The bulletin of Atlanta University
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NUMBER 82. ATLANTA, GEORGIA. APRIL, 1897- ATLANTA UNIVERSITY, ATLANTA, GA., Is a Christian Institution, uusec-tarian in its management and influence, wholly controlled by an independent Board of Trustees, and receiving no aid from city, state or national government, or benevolent society. Has 290 students in College, Normal, College Preparatory and Sub-Normal departments, under 23 officers and teachers. Trains teachers and leaders of their race from among the sons and daughters of the freedmen of the South. Has sent out 306 graduates from College and Normal courses, nearly all of whom, together with hundreds of past undergraduates, are engaged in teaching and other useful work in Georgia and surrounding States. Owns four large brick buildings, on sixty-five acres of land, one mile from the centre of Atlanta, Ga., library of 9,400 volumes, apparatus and other equipment—all valued at not less than a quarter of a million dollars. Having no endowment (except about $33,000, mostly for special objects), the Institution requires at least $20,000 a year in donations from its friends, to continue the work now in hand, and a fiend of about $500,000 to put that work on a permanent basis. Annual scholarships of $40 each are asked for to provide for the tuition of one student for one year, over and above the nominal tuition fees paid by the student. Subscriptions of $100 and up-wards, or any smaller sums, are solicited for general current expenses. Remittances of donations, or inquiries for further information, may be addressed to Pres. Horace Bumstead, D. D., Atlanta, Ga. The second Conference on City Problems will be held at Atlanta University on Tuesday and Wednesday of Commencement week, May 25 and 26. A most interesting program is expected. The data which were collected in the investigation in the fall, and which will soon appear in tabulated form, will furnish a satisfactory basis for the papers that are to be presented, and the accompanying discussions. Prof. Webster is now completing the tenth year of his service in Atlanta University. This fact was recognized by a "birthday surprise" reception given to Prof. and Mrs. Webster the night of Apr. 1. Friends were present from other schools in the city, and the evening was much enjoyed. All join not only in wishing for Prof. Webster many returns of his birthday, but also a long continuance of his valued services here. ---------------------------------------------------- A recent number of the N. Y. Independent thus commends the book of Prof. Crogman ('76) which we reviewed last month. It can be obtained of the author for $ 1.00 by addressing him at So. Atlanta, Ga. "We notice this collection of Talks for the Times with unusual pleasure. They are worthy of the strong and cultivated gentleman who is their author. They deal largely with Negro education, educational institutions and educators, but occasionally deal with general topics, such as 'Life's Deeper Meanings.' The author speaks for his race and speaks in strong, polished English, full of nerve and rich in the music of good English prose." A number of subscribers to the Bulletin have failed to renew their subscription. They were requested by letter to do so about three months ago. In case they do not renew before the next issue, the sending of the paper to them will be discontinued. The Model Home, so long expected, now bids fair to be an accomplished fact in the near future. The plans have been made, and the work will be begun very soon. Prof. Chase is to superintend the work. We are glad to have Mrs. Chase with us again. She comes to remain with Prof. Chase while he is engaged in looking out for the work on the Model Home. The baccalaureate sermon is to be preach-ed this year by Rev. Dr. Charles Cuth-bert Hall, the recently elected president of Union Theological Seminary. Forty dollars were donated to the University by friends of Mr. Bonfils in his first church in a very pleasant way. Several of the ladies gave a "musicale" at the house of one of their number. The preparations were thorough, although the expenses were slight. Everybody had a pleasant time, and the above result was secured, while our friends felt well repaid for their trouble. We tender them our sincere thanks, and, in the words of Mr. Bonfils, we "beg pardon" for suggesting that so excellent an example is worthy of imitation in other communities reached by the Bulletin. In Montgomery, Ala., is a large eighteen-room building, with this inscription on the corner stone: "Infirmary, given by James Hale for the benefit of his race, and erected by his wife, as a memorial to their deceased daughter and son, Sarah and James." Thus the wife of James Hale has carried out his wish to do something to help the poor and aged of his own people. To day the infirmary is in full operation, and Mrs. Hale still lives and continues to work for it. It is a practical benevolence, and we rejoice that a colored man has seen fit to thus use his money.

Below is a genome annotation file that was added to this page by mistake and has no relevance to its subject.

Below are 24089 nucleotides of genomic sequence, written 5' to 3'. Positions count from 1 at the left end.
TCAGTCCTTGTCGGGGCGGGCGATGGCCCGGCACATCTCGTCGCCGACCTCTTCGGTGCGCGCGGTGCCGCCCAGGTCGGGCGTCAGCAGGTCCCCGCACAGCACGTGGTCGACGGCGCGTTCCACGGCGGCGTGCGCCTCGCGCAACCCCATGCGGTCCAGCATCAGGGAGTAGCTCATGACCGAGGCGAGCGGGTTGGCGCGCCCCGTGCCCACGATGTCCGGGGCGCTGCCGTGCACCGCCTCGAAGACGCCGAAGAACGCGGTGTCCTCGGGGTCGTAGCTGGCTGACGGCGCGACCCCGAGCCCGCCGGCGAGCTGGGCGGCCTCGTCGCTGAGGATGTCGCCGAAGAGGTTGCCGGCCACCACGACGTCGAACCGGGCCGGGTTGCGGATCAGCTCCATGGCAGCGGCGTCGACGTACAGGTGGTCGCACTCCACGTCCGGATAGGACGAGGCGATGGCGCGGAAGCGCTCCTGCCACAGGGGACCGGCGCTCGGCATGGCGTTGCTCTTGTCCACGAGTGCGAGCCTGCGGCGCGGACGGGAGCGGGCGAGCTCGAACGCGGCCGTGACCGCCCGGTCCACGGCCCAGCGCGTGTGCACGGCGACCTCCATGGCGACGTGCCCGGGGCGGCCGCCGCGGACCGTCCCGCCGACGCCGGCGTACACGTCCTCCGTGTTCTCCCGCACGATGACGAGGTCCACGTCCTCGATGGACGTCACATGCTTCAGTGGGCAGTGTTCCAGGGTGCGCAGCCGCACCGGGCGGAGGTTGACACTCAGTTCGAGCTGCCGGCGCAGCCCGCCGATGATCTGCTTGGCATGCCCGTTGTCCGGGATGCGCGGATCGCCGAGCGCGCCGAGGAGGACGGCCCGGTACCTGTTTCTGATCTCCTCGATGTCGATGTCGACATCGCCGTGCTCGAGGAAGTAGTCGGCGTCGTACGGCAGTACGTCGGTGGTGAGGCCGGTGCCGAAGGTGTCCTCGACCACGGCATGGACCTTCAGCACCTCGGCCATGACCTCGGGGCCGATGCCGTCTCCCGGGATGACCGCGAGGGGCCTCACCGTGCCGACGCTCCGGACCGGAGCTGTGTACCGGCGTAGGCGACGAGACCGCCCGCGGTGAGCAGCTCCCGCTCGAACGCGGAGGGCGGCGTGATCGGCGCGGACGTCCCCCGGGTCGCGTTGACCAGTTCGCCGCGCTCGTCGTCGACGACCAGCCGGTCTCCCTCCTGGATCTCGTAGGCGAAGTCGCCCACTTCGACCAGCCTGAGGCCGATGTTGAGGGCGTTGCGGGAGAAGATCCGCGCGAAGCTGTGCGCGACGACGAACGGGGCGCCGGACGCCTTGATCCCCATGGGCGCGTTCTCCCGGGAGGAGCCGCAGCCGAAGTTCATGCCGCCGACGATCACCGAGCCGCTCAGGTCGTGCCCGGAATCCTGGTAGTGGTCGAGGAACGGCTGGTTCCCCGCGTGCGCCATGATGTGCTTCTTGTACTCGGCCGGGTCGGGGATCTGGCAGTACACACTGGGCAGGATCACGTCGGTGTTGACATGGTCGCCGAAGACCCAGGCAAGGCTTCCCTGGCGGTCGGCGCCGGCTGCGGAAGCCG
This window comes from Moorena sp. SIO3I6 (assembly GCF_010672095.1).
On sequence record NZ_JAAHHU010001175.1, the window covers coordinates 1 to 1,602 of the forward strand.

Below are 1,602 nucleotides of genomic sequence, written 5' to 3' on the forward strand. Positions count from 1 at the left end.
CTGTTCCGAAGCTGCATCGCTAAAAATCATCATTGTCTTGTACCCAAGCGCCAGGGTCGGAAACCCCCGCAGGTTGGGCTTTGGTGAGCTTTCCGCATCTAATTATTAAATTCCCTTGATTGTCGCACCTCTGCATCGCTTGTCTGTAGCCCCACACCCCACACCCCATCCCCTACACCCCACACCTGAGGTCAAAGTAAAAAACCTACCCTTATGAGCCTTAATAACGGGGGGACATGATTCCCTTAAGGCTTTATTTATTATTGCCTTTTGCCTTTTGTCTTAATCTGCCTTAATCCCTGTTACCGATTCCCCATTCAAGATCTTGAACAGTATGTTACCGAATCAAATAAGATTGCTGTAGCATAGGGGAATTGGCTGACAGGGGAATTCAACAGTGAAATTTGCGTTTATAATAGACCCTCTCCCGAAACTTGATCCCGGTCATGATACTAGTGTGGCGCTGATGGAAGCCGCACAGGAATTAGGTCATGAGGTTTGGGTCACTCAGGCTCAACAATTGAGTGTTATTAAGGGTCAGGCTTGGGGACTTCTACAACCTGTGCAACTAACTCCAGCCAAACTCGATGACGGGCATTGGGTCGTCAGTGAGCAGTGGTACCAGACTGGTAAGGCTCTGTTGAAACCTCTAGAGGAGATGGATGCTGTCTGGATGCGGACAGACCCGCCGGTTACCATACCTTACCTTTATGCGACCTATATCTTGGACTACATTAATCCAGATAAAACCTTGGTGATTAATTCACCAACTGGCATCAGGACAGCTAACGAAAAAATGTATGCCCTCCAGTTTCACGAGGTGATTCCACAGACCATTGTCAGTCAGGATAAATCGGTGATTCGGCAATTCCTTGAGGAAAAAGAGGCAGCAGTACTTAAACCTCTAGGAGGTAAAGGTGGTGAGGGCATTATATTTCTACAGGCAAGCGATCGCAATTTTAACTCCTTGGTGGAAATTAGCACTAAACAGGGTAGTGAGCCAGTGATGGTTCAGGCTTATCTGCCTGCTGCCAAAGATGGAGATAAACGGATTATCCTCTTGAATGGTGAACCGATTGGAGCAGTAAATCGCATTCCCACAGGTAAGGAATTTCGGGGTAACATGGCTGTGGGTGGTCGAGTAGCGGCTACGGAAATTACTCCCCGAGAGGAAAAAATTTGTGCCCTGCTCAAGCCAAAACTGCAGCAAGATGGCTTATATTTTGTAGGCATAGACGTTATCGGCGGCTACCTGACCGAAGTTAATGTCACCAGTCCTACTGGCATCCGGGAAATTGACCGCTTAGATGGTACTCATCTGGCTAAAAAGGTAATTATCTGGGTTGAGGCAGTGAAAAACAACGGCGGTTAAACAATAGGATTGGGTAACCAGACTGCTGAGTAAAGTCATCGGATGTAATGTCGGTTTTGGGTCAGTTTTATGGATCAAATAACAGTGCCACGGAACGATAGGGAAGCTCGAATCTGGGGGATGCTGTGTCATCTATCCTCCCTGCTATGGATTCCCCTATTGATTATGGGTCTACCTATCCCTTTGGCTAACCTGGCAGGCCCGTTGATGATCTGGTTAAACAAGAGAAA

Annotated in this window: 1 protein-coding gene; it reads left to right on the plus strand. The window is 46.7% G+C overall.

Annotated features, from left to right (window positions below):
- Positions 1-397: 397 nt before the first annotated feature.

|Title||The bulletin of Atlanta University, 1897 no. 82|
Universities & colleges
|Description||The bulletin of Atlanta University was a publication sent to faculty, friends and alumni of the institution; Telling of the institution's progress and present needs. This issue is April 1897, no. 82.|
|Holding Library||Robert W. Woodruff Library of the Atlanta University Center|